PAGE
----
An electrifying slice of blues and rock 'n' roll kicked off the 2009 Isle of Man Guitarfest at Peel's Centenary Centre last night.
The first of four evenings of concerts staged in Douglas and Peel, the night began with local support from seasoned players Walter Ego.
John Barker (vocals, guitar), Johnny Galbraith (bass) and Jim Houghton (drums) delivered a fine set comprising original material, penned by John, and an eclectic mix of covers which took in The Eels, Peter Green, Tom Waits and The White Stripes.
After a break during which the audience decamped to the Centre's Atholl Room (and nearby pubs), Angelo Palladino and The Skeleton Crew took to the stage for a riveting performance.
Palladino's ostensibly slender CV - his most prominent credit is having composed a song for the soundtrack of Leaving Las Vegas - is misleading: the veteran performer is a stunning, authentic talent.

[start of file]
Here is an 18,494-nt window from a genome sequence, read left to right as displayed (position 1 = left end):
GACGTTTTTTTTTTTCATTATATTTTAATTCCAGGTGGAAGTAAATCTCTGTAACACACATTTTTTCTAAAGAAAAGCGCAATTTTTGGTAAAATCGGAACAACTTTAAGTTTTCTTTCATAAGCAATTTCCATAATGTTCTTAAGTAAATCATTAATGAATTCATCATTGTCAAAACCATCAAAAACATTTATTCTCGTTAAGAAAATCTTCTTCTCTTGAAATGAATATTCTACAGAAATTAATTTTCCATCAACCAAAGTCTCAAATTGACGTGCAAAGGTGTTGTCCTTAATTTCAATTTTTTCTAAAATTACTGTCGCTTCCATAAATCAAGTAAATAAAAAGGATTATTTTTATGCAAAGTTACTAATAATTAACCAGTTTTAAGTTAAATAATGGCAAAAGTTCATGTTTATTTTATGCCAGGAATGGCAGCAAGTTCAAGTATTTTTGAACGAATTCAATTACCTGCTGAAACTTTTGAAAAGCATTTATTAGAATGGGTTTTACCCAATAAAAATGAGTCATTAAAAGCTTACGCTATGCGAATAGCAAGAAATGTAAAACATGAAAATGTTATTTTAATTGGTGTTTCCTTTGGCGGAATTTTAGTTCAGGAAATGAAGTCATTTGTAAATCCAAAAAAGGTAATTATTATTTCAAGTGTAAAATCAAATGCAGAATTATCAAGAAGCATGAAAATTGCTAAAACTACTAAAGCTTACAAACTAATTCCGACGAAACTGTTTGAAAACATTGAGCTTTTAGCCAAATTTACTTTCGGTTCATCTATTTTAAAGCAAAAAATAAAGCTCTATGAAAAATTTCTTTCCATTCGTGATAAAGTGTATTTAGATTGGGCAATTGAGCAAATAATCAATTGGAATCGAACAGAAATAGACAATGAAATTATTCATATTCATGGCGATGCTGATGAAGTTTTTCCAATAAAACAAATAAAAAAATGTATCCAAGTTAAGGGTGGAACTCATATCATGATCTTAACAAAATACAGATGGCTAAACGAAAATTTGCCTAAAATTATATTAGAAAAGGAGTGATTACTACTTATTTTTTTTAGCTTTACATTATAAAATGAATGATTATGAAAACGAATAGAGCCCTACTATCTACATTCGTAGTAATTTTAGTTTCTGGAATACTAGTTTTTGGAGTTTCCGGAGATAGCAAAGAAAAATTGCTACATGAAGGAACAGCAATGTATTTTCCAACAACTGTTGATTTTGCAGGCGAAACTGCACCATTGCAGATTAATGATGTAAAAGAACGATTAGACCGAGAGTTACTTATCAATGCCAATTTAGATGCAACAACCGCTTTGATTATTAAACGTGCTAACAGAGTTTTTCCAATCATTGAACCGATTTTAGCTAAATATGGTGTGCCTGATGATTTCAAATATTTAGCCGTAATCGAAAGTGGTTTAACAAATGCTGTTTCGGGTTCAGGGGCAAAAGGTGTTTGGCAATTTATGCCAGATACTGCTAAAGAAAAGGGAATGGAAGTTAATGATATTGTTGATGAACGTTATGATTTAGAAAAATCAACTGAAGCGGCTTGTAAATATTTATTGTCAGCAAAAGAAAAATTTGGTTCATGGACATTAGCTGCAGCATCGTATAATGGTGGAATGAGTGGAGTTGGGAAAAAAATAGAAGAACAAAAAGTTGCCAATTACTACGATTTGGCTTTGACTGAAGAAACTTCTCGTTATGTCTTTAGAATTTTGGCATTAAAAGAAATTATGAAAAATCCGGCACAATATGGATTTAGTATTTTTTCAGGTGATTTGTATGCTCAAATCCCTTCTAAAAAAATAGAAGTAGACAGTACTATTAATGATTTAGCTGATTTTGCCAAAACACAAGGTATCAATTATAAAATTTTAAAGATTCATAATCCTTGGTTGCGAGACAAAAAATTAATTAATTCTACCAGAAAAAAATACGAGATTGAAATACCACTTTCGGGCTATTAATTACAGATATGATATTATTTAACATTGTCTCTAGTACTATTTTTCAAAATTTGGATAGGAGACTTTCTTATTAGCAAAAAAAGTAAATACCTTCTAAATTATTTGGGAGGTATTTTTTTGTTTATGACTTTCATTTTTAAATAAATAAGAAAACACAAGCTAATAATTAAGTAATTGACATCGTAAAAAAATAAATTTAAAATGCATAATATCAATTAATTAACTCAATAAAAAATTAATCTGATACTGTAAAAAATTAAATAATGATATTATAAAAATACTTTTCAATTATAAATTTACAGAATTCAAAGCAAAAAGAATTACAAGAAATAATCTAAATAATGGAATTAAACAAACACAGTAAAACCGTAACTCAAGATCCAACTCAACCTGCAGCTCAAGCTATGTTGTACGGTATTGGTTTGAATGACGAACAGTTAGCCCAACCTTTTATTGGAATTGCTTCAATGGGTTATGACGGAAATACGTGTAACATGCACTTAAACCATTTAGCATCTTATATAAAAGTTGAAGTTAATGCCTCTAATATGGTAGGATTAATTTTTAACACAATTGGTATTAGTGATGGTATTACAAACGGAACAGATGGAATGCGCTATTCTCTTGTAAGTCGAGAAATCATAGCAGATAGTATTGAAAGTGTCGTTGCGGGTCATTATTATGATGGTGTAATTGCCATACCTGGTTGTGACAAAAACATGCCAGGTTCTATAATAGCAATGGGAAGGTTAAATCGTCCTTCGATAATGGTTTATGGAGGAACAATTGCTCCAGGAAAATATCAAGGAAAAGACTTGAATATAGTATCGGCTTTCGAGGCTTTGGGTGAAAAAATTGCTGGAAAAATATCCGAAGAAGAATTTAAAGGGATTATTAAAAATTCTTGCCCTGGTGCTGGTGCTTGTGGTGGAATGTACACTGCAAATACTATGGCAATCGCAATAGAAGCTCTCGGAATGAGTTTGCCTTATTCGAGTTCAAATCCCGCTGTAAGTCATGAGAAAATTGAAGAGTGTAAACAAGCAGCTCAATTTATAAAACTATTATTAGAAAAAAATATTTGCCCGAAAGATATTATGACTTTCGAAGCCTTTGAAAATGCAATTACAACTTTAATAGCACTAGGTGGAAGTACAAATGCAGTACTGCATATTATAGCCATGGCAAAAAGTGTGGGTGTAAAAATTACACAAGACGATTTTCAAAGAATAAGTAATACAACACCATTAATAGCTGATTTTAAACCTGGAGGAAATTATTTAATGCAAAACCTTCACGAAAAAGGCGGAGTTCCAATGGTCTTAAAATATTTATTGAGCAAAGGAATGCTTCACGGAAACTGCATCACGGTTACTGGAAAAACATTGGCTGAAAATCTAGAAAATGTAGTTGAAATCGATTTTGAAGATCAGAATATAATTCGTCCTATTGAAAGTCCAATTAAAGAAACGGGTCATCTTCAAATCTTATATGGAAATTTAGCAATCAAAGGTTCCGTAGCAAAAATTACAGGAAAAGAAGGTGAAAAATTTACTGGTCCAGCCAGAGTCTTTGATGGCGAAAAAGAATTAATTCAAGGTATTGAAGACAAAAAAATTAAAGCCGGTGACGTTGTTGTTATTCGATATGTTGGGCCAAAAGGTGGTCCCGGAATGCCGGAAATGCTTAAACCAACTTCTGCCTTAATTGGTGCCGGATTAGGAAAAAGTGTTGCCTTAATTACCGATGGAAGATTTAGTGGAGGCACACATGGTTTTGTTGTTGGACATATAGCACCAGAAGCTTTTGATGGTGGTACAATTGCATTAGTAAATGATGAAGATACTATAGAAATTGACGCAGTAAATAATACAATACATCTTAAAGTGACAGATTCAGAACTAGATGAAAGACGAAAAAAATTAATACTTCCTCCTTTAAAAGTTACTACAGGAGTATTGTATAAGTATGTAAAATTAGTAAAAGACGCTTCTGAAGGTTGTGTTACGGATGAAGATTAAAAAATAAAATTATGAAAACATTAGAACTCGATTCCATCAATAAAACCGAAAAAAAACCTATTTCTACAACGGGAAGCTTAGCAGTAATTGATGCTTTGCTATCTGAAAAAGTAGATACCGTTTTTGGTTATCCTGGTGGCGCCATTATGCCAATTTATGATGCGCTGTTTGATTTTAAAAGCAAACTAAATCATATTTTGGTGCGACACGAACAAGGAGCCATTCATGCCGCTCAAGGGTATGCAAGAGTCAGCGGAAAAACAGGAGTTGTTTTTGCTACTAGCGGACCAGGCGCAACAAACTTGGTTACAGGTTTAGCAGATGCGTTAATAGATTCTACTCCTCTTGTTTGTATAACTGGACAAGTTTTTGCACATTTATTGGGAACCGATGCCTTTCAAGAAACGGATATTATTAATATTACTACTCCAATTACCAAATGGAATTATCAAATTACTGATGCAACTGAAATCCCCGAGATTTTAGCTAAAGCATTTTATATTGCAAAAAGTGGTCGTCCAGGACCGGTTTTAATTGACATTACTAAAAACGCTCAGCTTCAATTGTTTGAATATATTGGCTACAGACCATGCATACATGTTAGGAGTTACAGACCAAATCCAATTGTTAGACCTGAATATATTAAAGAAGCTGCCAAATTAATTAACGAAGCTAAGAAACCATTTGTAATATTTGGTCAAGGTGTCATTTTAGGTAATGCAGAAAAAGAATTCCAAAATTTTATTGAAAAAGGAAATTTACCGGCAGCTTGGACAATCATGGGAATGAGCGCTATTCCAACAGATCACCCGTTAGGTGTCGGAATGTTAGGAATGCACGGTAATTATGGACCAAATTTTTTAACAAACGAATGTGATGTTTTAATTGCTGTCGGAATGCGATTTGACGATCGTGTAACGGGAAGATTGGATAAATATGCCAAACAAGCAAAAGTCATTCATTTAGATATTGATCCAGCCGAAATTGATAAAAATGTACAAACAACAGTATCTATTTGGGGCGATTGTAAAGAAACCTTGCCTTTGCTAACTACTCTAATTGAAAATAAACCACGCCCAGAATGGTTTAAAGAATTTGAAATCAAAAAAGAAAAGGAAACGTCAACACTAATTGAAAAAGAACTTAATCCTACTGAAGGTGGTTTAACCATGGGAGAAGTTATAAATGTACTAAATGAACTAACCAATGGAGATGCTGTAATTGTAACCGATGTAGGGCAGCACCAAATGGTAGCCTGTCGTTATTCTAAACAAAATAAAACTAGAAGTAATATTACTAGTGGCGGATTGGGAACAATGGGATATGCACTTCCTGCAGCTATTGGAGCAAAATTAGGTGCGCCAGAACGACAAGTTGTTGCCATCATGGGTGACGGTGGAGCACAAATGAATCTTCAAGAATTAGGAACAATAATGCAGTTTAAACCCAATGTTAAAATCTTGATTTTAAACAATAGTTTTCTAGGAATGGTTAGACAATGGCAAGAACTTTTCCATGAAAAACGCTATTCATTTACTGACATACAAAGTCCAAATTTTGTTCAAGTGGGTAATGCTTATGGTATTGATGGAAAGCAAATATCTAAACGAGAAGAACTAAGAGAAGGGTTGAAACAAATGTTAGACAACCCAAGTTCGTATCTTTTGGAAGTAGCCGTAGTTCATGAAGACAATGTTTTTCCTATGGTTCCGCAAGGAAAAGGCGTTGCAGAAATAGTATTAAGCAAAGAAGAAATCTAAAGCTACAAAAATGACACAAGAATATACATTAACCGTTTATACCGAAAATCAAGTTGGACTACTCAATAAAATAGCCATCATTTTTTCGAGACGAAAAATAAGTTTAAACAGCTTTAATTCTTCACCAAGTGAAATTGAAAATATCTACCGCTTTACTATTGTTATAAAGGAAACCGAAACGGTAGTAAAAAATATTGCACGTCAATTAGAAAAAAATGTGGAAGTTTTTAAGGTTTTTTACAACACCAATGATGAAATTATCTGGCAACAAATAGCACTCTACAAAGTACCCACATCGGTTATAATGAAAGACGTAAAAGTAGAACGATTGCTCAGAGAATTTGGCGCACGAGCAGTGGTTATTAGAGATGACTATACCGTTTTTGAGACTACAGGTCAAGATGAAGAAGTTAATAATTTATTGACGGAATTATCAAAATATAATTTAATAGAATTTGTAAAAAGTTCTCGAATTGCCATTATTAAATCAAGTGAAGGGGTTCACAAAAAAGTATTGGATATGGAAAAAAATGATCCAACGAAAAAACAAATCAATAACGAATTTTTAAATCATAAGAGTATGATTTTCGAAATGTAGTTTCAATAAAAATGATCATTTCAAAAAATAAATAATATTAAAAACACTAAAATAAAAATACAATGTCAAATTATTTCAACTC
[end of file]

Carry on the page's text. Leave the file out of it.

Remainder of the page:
Flanked by his 'Crew' - Rob Thompson on guitar and Chris Procter on bass - Palladino ripped through a set of lean, gritty blues numbers inspired by love, regret and hard living.
When he called some of the Greats into service, Palladino did so with brio: a cover of Warren Zevon's Carmelita, the songwriter's mariachi ode to heroin, is delicious, while a stripped-down reworking of the Stones' Playing with Fire injects the song with believable menace.
Palladino mines both his dark and light sides effortlessly: The Devil, The Money and The Gun was as unsettling as Nothing But Love Will Do - an urgent rock 'n' roller from which the band segued into People Get Ready - was uplifting.
London-born Palladino's tough, roguish personality ("I wrote this for Chet Baker", he says by way of introducing the deep blue Midnight, "but he died") is a treat, but the real charisma is in his voice; he has conviction to burn.
The calibre of the evening augurs well for the rest of the Guitarfest, which has been organised by Jonno Gollow of JonnoPromotions.
The music continues tonight with a concert by classical guitarist Gary Ryan, supported by Pete Smith and Roger Inniss, at the Gaiety Theatre.
The festival comes to a close on Sunday at the Centenary Centre with an evening of slide, blues and roots from Rod Clements and Amrit Sond.